Navy opens clinic after allegations of health problems one year after fuel spill in Hawaii

The Navy will open a medical clinic in Pearl Harbor for personnel with health problems believed to be related to fuel leaks last year at the Red Hill bulk fuel storage facility in Hawaii that contaminated Oahu’s water supply, sickening thousands.

“We are establishing the Red Hill Clinic, a safe place where our dedicated care teams will work with our patients to document what is happening to them and determine the best course forward for them and their families’ healthy care,” Jennifer Espiritu, temporary health emergency officer with the Defense Health Agency, told reporters Monday. .

Espiritu said the clinic will go to an as yet unannounced military treatment facility on the island and will be staffed by health care workers from the Navy, Army and Air Force. It was planned after residents reported skin, neurological, gastrointestinal and respiratory problems following the infusion.

The health issues are believed to have stemmed from the May-November 2021 fuel spill at Red Hill that released about 20,000 gallons of fuel, contaminating a nearby well used by 93,000 people including Hawaii military families, sickening nearly 6,000 people.

The leak prompted the Pentagon to order the facility shut down in March with the goal of completely removing the fuel and shutting it down by June 2024.

Since then, more than 100 people harmed by water pollution have joined in a lawsuit against the Navy. In the lawsuit, which was originally filed in August in the US District Court for the District of Hawaii, the plaintiffs claimed they suffered physically, emotionally and financially because of the fuel leak. Those in the lawsuit believe there are long-term health effects from drinking water contaminated with the fuel.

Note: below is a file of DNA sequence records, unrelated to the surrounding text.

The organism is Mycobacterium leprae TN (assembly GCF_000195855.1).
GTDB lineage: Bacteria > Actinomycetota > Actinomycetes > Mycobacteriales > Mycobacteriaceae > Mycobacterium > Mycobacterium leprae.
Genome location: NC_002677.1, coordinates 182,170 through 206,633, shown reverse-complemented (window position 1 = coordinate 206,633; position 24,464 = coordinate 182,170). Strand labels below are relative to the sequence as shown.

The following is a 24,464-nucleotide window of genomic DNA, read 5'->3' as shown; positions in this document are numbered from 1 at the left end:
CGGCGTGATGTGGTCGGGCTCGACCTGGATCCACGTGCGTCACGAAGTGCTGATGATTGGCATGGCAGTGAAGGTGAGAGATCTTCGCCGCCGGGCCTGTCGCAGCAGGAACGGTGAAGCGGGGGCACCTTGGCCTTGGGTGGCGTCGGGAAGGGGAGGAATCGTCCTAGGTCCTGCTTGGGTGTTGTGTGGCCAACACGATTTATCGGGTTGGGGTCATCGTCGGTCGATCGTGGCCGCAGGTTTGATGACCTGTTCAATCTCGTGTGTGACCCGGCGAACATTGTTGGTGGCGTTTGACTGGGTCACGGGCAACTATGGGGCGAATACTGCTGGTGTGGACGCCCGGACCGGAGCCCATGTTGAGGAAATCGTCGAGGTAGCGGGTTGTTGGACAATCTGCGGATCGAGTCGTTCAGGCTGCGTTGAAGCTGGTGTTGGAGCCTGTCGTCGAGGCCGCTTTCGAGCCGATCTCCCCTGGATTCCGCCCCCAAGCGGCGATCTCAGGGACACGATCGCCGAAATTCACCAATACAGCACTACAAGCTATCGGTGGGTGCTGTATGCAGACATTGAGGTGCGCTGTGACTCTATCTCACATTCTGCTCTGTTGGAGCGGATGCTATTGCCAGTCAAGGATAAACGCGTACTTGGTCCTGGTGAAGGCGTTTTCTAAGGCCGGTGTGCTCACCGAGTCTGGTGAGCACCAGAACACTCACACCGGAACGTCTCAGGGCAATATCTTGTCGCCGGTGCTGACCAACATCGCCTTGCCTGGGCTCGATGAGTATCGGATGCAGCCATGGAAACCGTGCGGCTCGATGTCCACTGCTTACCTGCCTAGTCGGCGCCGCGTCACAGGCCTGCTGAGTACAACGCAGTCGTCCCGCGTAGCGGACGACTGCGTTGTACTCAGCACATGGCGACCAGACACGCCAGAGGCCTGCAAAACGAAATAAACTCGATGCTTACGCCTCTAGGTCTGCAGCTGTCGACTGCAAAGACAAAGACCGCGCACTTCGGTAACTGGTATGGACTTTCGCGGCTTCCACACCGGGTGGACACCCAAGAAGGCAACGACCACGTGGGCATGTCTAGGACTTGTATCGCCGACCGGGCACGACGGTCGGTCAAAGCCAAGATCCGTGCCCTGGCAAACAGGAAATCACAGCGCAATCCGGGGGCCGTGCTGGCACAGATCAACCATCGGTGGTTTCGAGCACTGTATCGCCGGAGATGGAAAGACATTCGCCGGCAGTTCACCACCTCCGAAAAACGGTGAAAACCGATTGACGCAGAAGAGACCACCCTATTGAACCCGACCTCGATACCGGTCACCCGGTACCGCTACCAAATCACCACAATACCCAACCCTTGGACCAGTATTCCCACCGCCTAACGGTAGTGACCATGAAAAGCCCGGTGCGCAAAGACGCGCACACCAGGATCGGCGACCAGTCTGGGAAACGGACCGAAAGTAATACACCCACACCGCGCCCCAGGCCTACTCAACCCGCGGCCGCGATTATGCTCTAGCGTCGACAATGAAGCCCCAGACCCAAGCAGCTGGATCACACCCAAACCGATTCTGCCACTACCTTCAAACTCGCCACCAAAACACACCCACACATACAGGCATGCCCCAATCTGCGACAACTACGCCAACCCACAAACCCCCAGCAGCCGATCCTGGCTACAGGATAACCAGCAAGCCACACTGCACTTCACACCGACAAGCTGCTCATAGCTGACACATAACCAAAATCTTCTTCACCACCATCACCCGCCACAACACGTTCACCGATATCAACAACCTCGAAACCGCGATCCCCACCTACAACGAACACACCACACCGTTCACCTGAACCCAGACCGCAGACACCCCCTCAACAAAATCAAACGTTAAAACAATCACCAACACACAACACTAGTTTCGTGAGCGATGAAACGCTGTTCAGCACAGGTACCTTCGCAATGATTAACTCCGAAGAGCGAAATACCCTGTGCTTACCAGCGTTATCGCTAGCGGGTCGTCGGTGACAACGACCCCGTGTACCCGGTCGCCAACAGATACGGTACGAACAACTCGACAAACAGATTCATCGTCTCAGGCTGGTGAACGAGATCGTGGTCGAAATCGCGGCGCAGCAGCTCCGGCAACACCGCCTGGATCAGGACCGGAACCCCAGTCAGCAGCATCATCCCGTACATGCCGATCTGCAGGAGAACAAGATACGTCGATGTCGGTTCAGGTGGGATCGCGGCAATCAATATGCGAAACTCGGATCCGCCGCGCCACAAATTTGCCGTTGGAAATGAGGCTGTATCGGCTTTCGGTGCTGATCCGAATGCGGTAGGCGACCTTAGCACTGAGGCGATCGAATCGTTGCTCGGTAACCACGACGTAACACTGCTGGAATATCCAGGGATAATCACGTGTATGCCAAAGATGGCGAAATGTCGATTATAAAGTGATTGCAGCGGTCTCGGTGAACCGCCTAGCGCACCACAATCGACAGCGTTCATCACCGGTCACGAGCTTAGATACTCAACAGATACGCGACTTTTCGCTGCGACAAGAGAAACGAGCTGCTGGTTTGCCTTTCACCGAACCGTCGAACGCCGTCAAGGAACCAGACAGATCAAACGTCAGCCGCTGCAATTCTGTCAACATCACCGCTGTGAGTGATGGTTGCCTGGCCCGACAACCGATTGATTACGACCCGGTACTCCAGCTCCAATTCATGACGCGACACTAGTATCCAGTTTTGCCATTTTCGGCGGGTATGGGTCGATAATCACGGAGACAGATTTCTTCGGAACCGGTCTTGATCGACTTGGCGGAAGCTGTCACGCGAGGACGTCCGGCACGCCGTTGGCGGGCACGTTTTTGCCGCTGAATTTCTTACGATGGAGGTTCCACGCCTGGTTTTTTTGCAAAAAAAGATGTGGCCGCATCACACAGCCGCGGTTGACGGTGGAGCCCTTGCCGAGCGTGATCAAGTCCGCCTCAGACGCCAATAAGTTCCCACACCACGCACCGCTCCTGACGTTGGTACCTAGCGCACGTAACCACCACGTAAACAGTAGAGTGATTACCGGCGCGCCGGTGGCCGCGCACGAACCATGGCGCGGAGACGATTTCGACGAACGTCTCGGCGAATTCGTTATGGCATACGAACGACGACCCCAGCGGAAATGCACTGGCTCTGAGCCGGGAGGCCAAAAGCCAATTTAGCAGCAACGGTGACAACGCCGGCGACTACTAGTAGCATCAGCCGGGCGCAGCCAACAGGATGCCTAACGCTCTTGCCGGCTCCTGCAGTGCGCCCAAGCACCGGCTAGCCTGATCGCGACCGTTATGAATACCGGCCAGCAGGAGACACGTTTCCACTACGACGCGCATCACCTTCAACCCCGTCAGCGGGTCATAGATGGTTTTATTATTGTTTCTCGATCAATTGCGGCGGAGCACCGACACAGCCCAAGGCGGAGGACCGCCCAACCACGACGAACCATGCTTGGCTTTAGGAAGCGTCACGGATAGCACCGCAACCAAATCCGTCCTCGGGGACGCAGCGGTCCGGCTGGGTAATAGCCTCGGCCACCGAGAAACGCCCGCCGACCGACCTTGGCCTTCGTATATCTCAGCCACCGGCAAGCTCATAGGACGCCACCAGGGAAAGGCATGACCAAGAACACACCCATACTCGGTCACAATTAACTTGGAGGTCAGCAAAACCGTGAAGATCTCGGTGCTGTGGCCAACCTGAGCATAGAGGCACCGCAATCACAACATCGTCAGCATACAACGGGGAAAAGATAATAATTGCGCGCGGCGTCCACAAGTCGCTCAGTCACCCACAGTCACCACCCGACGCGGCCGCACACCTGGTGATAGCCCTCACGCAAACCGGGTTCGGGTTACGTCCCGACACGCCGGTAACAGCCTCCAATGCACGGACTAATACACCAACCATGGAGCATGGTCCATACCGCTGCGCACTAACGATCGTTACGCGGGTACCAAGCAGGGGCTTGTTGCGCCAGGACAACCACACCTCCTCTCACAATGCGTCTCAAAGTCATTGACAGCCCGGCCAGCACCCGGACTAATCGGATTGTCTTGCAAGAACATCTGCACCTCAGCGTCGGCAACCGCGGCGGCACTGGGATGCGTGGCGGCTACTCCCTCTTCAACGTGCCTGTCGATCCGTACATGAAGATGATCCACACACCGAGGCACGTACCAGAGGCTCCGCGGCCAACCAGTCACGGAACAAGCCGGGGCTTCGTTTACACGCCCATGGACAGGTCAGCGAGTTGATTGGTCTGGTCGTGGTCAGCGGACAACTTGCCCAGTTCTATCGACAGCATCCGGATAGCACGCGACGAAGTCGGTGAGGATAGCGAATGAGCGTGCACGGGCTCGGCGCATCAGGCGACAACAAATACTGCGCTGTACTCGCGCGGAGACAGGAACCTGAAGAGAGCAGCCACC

In the days and weeks after the spill, people living on the base reported nausea, vomiting, diarrhea, headaches, and skin problems, with some having to leave their homes and move to hotels.

However, the US military has not confirmed a link between the fuel leak and any diseases.

“People have absolutely problems with health care, I think, and people deserve to be seen, and I believe with all my heart,” Espiritu said. “Whether the two are connected, I can’t — we can’t make that leap right now. But what we want to happen is for people to come in so we can see them, find out what’s going on with them, and work with them well so that if there’s a connection, we can follow it up.”

Espiritu allowed that the military did not monitor those who claimed to have health problems after the Red Hill leak, but made clear that the health effects the agency would be looking for usually take decades to surface, such as cancer or certain neurological conditions.

There’s also very little research on how exposure to the fuel affects an individual’s long-term health, Espiritu said.

“There are a limited number of studies on long-term exposure and certainly not long-term exposure in vulnerable groups such as pregnant women, the chronically ill, and children,” she said. “So, what was said in March, that we weren’t expecting long-term effects, right.”

Admiral Stephen Barnett, the commander of the Hawaii Naval District, acknowledged that the past year has been “very difficult for our military families and the people of Hawaii,” because of the leaks.

“I acknowledge their anger, frustration, disappointment and mistrust. I hear them loud and clear,” Barnett said Monday alongside Espiritu.

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